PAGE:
Kinski Goes Vamp Again: NOSFERATU IN VENICE (1988)
Although well regarded today, Werner Herzog's 1979 remake of NOSFERATU saw its share of critical derision, some viewing it as a production that placed style over substance. For example, the LONDON FINANCIAL TIMES saw it as "a series of swoony dream images that hover perilously on the brink of TV prettiness," while Gene Wright claimed that it was "beautiful to look at, but it barely raises the gooseflesh" (both quoted in Leonard Wolf's HORROR: A CONNOISSEUR'S GUIDE TO LITERATURE AND FILM). What then would they have made of its sequel-in-name-only, the Italian lensed NOSFERATU IN VENICE? A troubled production from its very beginning, its original director, Mario Caiano, left the film after an argument with Klaus Kinski, after which producer Augusto Caminito assigned himself the job of directing the film. Without any actual directing experience, Caminito apparently received help from Argento apprentice Luigi Cozzi, as well as from Kinski himself. While far from any sort of masterpiece, the fact that the film turned out at all watchable seems like a miracle unto itself.
Of course, no one should approach NOSFERATU IN VENICE expecting a coherent narrative. A muddled mess, the story involves a centuries-old vampire--just called "Nosferatu," it seems, though some viewers assume him to be Dracula, if only because Herzog's NOSFERATU gave him that identity. In fact, despite the fact that the film-makers behind NOSFERATU IN VENICE planned on using the same make-up on Kinski, the actor reportedly rejected the idea, insisting upon appearing with a full head of hair. Thus, only the rat-like fangs, seen occasionally in this film, get imported from Herzog's film. Having nothing else in common with that film, the progression of events start with the arrival of Christopher Plummer, here playing a vampire expert with an uncanny physical resemblance to Peter Cushing, to a Venice villa, which was once the site of the vampire's carnage hundreds of years ago. The villa serves as a home to the same family, and it includes a crypt containing a mysterious coffin, which one person in the family suspects belongs to the same undead creature (though the truth turns out to be otherwise). During a seance, the family manages to summon the vampire, who travels to Venice with a death-wish that can only be fulfilled by a woman who gives herself to him willingly.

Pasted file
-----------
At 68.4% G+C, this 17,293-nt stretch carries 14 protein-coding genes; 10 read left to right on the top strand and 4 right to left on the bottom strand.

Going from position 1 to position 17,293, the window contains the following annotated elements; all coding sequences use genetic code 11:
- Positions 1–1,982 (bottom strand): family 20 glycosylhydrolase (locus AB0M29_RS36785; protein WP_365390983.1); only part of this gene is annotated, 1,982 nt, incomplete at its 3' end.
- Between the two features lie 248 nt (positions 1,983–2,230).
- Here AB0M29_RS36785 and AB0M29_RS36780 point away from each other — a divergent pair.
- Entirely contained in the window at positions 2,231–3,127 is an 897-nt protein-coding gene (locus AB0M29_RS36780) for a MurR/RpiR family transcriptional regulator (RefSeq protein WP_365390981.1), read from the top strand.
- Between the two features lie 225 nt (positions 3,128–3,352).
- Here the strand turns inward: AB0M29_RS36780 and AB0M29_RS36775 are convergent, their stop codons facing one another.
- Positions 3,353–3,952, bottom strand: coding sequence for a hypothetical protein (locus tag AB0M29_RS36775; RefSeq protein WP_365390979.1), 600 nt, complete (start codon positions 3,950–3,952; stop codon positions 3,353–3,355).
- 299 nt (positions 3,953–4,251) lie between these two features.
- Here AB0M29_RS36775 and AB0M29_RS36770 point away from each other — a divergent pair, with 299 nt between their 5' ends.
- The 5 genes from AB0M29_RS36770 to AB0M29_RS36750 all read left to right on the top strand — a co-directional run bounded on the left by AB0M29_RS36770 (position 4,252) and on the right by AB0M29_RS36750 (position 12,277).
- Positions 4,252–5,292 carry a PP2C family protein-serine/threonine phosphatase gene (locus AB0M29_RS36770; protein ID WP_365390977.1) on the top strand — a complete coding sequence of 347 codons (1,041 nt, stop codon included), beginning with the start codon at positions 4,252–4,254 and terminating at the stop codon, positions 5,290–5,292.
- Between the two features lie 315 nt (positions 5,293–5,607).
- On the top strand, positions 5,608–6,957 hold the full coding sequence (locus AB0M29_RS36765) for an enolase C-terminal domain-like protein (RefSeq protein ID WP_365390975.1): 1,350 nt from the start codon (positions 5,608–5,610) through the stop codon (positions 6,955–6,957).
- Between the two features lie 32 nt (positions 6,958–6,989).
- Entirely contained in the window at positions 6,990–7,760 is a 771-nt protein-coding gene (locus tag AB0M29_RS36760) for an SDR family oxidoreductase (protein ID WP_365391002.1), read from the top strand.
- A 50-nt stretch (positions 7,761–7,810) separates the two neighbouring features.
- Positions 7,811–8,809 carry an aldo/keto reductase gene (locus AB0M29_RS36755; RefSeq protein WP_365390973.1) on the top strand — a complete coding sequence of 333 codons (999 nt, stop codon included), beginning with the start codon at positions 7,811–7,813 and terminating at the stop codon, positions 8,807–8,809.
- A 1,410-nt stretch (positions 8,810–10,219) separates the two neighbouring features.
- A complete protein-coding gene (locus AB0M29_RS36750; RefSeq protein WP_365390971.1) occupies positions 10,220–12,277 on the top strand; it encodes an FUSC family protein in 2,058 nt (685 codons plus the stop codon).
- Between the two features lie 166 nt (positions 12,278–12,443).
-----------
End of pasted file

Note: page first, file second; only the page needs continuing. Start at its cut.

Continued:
Again, we have very little to connect to Herzog's remake of NOSFERATU, and ultimately, NOSFERATU IN VENICE actually best resembles an attractively shot remake of DARK SHADOWS, especially with its emphasis on a regal family revisited by an undead menace. Also, perhaps because of Cozzi's influence, this film emphasizes exploitation elements in a much more pronounced way that Herzog's. Blood splatters on occasion, especially with characters having the habit of falling out of windows onto spiked fences, and Kinski plays the character in a much more overtly sexually-ravenous way than he did previously, at times tearing garments off of his female victims. Moreover, the fucking that often only occurs metaphorically in vampire films takes place here in much more literal way. In addition, the film-makers take liberties with vampire lore, including giving Kinski's Nosferatu the ability to manipulate his appearance as well as that of others. This ability proves key during a crucial staking scene.
Despite its short-comings, NOSFERATU IN VENICE does across as a beautifully shot film, most notably in terms of the atmospheric use of Venice locations, and in many ways, it truly out-does Herzog's film in terms of "prettiness." Other arresting visual set-pieces occur later in the film, when the vampire takes his intended victims to an island once occupied by plague victims. Interestingly, while 1979's NOSFERATU received accusations that it amounted to nothing more than a "pretty" film, it has endured as a landmark vampire film. Whether anyone will care about NOSFERATU IN VENICE in later decades, only time will tell.